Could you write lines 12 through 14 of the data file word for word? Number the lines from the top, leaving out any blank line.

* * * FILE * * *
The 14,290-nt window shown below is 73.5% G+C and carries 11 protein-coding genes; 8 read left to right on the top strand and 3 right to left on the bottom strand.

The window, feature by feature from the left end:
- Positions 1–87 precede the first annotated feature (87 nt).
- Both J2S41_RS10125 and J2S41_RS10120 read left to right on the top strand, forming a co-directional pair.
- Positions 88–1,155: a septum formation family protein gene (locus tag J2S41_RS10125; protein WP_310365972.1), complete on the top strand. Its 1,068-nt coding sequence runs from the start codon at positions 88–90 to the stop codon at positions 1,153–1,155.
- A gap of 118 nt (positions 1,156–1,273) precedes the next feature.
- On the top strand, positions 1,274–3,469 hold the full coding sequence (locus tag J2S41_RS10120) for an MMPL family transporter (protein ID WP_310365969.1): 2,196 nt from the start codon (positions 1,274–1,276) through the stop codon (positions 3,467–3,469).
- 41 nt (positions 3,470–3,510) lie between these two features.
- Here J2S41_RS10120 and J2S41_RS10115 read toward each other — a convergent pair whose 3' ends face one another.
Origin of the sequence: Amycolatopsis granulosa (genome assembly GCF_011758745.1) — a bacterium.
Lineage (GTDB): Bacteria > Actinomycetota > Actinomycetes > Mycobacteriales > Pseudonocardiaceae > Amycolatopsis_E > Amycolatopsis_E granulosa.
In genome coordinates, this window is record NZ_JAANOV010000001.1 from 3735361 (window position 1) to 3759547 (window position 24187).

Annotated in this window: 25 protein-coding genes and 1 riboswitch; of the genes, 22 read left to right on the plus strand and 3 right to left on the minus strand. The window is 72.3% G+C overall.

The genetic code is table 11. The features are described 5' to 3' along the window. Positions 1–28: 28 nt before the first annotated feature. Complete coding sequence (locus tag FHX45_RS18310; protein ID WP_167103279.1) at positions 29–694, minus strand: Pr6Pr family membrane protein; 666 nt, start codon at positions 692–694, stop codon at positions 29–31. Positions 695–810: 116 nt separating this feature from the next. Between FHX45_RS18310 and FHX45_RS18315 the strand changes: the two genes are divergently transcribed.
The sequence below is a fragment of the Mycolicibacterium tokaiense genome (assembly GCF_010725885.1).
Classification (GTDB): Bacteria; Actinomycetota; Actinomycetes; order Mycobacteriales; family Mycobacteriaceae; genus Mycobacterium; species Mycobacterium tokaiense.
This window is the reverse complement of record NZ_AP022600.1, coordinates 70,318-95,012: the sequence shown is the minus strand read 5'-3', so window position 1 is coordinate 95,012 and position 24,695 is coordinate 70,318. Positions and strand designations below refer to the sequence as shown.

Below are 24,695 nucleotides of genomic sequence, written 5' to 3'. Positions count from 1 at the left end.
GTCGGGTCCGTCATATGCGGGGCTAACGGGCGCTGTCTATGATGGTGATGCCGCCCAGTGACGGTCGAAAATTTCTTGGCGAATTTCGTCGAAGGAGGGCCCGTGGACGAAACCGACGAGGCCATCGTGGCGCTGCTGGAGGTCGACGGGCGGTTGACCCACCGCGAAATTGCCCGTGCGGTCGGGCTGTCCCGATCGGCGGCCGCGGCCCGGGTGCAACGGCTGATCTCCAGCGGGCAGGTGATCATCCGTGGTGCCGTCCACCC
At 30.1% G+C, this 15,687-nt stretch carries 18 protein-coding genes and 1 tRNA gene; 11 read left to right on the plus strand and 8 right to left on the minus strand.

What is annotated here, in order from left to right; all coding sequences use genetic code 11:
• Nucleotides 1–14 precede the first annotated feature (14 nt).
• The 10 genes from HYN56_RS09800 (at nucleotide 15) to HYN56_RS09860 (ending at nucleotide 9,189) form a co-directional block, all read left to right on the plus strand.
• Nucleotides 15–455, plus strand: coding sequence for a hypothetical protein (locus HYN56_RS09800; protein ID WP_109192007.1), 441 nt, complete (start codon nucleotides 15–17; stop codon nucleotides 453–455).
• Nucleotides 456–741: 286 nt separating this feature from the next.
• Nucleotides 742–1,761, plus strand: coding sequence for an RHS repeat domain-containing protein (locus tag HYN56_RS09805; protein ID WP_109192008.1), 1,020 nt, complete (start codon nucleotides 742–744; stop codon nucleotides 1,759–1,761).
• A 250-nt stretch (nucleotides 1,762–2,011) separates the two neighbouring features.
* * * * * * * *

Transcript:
In genome coordinates, this window is record NZ_JAANOV010000001.1 from 3735361 (window position 1) to 3759547 (window position 24187).

Annotated in this window: 25 protein-coding genes and 1 riboswitch; of the genes, 22 read left to right on the plus strand and 3 right to left on the minus strand. The window is 72.3% G+C overall.

The genetic code is table 11. The features are described 5' to 3' along the window. Positions 1–28: 28 nt before the first annotated feature. Complete coding sequence (locus tag FHX45_RS18310; protein ID WP_167103279.1) at positions 29–694, minus strand: Pr6Pr family membrane protein; 666 nt, start codon at positions 692–694, stop codon at positions 29–31. Positions 695–810: 116 nt separating this feature from the next. Between FHX45_RS18310 and FHX45_RS18315 the strand changes: the two genes are divergently transcribed.